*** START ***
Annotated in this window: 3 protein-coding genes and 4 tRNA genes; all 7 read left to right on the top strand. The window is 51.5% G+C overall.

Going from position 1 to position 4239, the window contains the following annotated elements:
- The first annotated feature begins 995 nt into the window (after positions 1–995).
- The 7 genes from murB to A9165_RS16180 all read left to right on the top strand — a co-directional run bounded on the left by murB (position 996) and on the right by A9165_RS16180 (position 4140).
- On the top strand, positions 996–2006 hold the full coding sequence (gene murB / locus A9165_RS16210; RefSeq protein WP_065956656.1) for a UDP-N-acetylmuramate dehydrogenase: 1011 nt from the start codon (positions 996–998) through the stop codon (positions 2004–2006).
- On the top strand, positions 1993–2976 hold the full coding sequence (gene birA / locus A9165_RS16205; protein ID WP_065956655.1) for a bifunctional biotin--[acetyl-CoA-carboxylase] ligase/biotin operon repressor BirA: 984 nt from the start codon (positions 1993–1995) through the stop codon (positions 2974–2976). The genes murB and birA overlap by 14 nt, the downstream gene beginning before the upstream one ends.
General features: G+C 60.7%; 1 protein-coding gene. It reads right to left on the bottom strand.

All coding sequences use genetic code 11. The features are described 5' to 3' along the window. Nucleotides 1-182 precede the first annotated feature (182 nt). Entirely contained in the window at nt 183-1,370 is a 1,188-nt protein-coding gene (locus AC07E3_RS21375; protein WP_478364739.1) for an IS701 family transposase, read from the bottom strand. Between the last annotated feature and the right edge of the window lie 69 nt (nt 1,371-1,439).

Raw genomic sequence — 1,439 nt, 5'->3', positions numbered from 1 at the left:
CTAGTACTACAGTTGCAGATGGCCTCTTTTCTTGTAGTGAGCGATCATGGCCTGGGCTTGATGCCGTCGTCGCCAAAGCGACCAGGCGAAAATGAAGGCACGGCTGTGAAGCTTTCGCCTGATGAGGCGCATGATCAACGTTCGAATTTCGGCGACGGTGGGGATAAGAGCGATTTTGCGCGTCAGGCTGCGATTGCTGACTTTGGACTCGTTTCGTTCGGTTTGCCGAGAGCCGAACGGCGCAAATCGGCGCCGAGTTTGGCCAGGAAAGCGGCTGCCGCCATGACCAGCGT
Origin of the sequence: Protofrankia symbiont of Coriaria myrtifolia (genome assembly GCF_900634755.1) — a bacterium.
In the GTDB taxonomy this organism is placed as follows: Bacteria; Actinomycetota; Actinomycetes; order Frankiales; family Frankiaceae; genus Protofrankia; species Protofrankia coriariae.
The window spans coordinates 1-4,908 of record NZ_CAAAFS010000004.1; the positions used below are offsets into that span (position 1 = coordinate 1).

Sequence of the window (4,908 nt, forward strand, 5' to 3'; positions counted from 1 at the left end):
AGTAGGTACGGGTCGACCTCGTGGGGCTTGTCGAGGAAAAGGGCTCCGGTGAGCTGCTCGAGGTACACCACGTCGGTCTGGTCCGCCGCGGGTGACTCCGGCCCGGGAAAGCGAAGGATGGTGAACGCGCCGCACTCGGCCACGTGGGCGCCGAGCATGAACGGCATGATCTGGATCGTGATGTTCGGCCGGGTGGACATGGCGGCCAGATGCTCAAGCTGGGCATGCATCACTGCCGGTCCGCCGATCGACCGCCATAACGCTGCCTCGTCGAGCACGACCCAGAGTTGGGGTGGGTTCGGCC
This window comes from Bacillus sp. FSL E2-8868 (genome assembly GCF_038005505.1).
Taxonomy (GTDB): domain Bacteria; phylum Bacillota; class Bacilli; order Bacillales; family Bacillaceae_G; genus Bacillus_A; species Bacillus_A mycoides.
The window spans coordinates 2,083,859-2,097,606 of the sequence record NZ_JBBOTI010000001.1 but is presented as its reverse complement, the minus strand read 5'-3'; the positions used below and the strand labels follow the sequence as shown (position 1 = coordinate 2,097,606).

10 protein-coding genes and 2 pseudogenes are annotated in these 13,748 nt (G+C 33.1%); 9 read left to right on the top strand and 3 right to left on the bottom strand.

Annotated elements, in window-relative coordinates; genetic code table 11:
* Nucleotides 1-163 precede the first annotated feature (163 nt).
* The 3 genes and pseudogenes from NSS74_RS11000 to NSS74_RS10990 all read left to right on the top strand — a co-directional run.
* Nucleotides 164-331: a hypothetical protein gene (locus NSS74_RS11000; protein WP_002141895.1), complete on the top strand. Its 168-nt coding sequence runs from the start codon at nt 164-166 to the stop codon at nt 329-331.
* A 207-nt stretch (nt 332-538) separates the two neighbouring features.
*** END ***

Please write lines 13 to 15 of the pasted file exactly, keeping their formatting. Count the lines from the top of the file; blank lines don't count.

The window spans coordinates 1-4,908 of record NZ_CAAAFS010000004.1; the positions used below are offsets into that span (position 1 = coordinate 1).

Sequence of the window (4,908 nt, forward strand, 5' to 3'; positions counted from 1 at the left end):
AGTAGGTACGGGTCGACCTCGTGGGGCTTGTCGAGGAAAAGGGCTCCGGTGAGCTGCTCGAGGTACACCACGTCGGTCTGGTCCGCCGCGGGTGACTCCGGCCCGGGAAAGCGAAGGATGGTGAACGCGCCGCACTCGGCCACGTGGGCGCCGAGCATGAACGGCATGATCTGGATCGTGATGTTCGGCCGGGTGGACATGGCGGCCAGATGCTCAAGCTGGGCATGCATCACTGCCGGTCCGCCGATCGACCGCCATAACGCTGCCTCGTCGAGCACGACCCAGAGTTGGGGTGGGTTCGGCC